Nigeria’s Inflation Hits 29.90% in January 2024 – NBS Report

Latest data from the National Bureau of Statistics (NBS) reveals that Nigeria’s headline inflation surged to 29.90% in January 2024, marking a significant increase from the December 2023 rate of 28.92%. 
NBS released the new figure on Thursday.
“In January 2024, the headline inflation rate increased to 29.90% relative to the December 2023 headline inflation rate which was 28.92%,” the NBS said in its Consumer Price Index (CPI) report – which measures changes in prices of goods and services –  for January.
“Looking at the movement, the January 2024 headline inflation rate showed an increase of 0.98% points when compared to the December 2023 headline inflation rate. Similarly, on a year-on-year basis, the headline inflation rate was 8.08% points higher compared to the rate recorded in January 2023, which was 21.82%.”
According to the NBS, the food inflation, on a year-on-year basis was 35.41%,  11.10% points higher compared to the rate recorded in January 2023 (24.32%).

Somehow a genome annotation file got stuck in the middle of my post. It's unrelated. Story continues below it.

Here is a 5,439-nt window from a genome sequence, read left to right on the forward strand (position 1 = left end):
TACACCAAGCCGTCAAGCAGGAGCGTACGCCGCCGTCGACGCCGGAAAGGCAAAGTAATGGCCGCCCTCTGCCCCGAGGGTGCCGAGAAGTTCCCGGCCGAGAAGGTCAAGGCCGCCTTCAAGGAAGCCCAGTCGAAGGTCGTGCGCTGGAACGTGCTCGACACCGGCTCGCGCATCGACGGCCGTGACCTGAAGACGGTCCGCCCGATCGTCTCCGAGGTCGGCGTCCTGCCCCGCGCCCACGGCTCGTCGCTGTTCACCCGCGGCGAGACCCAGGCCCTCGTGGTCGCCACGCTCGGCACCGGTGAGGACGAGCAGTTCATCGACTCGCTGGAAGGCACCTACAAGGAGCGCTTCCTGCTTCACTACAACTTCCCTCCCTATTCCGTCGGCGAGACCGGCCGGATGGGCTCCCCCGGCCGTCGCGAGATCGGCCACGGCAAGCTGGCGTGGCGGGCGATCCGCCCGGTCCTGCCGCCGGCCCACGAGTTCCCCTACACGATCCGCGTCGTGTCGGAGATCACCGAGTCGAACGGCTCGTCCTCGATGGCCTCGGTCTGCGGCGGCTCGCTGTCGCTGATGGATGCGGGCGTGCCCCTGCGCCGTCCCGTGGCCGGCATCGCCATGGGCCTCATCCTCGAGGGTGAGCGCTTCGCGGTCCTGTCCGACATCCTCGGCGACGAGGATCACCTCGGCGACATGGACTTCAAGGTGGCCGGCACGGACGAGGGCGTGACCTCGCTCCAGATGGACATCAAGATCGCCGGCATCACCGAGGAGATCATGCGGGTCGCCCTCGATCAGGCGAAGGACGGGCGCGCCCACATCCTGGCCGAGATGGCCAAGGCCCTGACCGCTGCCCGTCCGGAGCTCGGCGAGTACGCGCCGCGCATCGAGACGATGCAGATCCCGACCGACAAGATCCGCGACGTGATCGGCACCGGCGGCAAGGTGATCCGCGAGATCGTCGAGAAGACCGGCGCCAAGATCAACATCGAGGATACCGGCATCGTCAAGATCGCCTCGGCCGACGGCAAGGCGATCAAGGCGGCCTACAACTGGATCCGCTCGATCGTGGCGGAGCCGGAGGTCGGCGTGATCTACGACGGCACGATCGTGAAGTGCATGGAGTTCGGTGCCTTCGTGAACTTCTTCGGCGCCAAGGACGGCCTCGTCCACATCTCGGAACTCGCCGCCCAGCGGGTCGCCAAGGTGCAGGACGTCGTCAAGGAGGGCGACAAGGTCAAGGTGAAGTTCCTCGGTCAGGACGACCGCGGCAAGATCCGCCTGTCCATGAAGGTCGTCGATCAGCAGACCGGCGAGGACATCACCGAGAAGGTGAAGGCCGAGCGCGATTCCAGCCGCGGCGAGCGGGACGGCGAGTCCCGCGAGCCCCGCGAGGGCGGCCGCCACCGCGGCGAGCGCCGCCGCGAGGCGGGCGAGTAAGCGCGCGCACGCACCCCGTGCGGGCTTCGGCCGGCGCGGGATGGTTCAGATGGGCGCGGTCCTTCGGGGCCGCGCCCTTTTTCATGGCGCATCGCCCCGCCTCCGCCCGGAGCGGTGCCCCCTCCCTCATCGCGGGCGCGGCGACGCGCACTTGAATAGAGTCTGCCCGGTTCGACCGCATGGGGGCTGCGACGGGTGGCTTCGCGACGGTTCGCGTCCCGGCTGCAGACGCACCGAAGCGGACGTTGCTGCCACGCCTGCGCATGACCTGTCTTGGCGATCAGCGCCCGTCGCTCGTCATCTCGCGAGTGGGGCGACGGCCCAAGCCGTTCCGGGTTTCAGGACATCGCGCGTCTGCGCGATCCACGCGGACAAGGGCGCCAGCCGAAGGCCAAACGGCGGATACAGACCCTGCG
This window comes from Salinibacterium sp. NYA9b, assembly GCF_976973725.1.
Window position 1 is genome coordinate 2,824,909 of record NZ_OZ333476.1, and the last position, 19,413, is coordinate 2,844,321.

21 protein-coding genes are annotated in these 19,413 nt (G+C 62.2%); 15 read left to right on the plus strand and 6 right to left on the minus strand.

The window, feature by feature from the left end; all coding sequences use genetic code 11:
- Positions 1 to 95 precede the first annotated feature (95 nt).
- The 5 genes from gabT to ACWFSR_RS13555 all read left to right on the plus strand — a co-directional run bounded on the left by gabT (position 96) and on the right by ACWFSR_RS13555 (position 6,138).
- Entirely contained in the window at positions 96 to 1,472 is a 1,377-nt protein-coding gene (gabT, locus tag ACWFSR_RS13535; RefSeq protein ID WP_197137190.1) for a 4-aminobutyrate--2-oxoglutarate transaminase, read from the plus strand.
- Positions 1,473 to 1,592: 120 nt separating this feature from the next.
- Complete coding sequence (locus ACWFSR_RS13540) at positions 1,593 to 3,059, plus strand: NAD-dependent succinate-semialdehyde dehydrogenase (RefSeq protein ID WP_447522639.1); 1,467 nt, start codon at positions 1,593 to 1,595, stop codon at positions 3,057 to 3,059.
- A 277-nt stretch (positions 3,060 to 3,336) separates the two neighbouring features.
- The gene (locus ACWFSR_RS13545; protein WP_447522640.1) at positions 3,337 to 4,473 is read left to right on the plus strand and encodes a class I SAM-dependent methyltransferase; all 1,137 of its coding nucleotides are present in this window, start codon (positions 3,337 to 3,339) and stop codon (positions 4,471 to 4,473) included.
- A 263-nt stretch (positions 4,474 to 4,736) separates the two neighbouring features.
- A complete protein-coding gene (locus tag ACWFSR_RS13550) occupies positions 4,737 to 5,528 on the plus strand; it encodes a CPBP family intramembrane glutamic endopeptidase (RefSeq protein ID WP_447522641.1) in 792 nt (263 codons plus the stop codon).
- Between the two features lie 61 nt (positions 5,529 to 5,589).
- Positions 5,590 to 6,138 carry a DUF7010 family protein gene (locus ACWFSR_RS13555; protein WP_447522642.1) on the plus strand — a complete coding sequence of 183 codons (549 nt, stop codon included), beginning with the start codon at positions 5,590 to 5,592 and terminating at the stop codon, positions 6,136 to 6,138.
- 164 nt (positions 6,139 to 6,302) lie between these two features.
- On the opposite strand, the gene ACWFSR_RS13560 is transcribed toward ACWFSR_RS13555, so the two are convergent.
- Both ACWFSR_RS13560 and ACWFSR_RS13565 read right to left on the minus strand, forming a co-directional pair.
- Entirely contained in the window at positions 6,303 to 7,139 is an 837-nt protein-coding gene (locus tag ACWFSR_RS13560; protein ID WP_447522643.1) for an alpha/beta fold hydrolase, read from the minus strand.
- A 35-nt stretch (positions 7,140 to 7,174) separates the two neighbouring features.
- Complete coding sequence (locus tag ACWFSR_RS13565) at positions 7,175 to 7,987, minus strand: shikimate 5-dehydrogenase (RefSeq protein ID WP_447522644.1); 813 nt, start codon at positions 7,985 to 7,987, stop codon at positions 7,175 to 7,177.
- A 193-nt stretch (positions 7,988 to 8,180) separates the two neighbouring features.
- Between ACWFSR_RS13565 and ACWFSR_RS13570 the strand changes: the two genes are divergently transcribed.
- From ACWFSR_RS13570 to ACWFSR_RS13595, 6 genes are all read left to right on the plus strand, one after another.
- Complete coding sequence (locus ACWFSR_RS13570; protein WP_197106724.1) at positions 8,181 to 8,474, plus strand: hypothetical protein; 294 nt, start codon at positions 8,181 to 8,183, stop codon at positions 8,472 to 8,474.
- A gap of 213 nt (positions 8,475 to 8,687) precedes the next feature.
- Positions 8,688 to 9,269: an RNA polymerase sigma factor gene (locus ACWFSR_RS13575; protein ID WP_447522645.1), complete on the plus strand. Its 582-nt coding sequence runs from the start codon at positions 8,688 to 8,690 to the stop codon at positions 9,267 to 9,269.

“The rise in food inflation on a year-on-year basis was caused by increases in prices of bread and cereals, potatoes, yam and other tubers, oil and fat, fish, meat, fruit, coffee, tea, and cocoa,” the NBS report read.
The alarming inflation figures coincide with President Bola Tinubu’s directive to release grains to mitigate food costs and ongoing discussions among stakeholders to address the impacts of fuel subsidy removal and insecurity.
Despite the challenging economic climate, the Central Bank of Nigeria (CBN) remains hopeful of a decline in inflation this year.
CBN Governor Yemi Cardoso anticipates a reduction in inflationary pressures, targeting a rate of 21.4% while acknowledging the strain on the Nigerian foreign exchange market amidst increased demand.
“Inflationary pressures are expected to decline in 2024 due to the CBN’s inflationary targeting policy aiming to rein in inflation to 21.4 per cent, aided by improved agricultural productivity and easy global supply chain pressures,” the CBN governor Yemi Cardoso said when he met with lawmakers last week.
“The Nigerian foreign exchange market is currently facing increased demand pressures causing a continuous decrease in the value of naira.”
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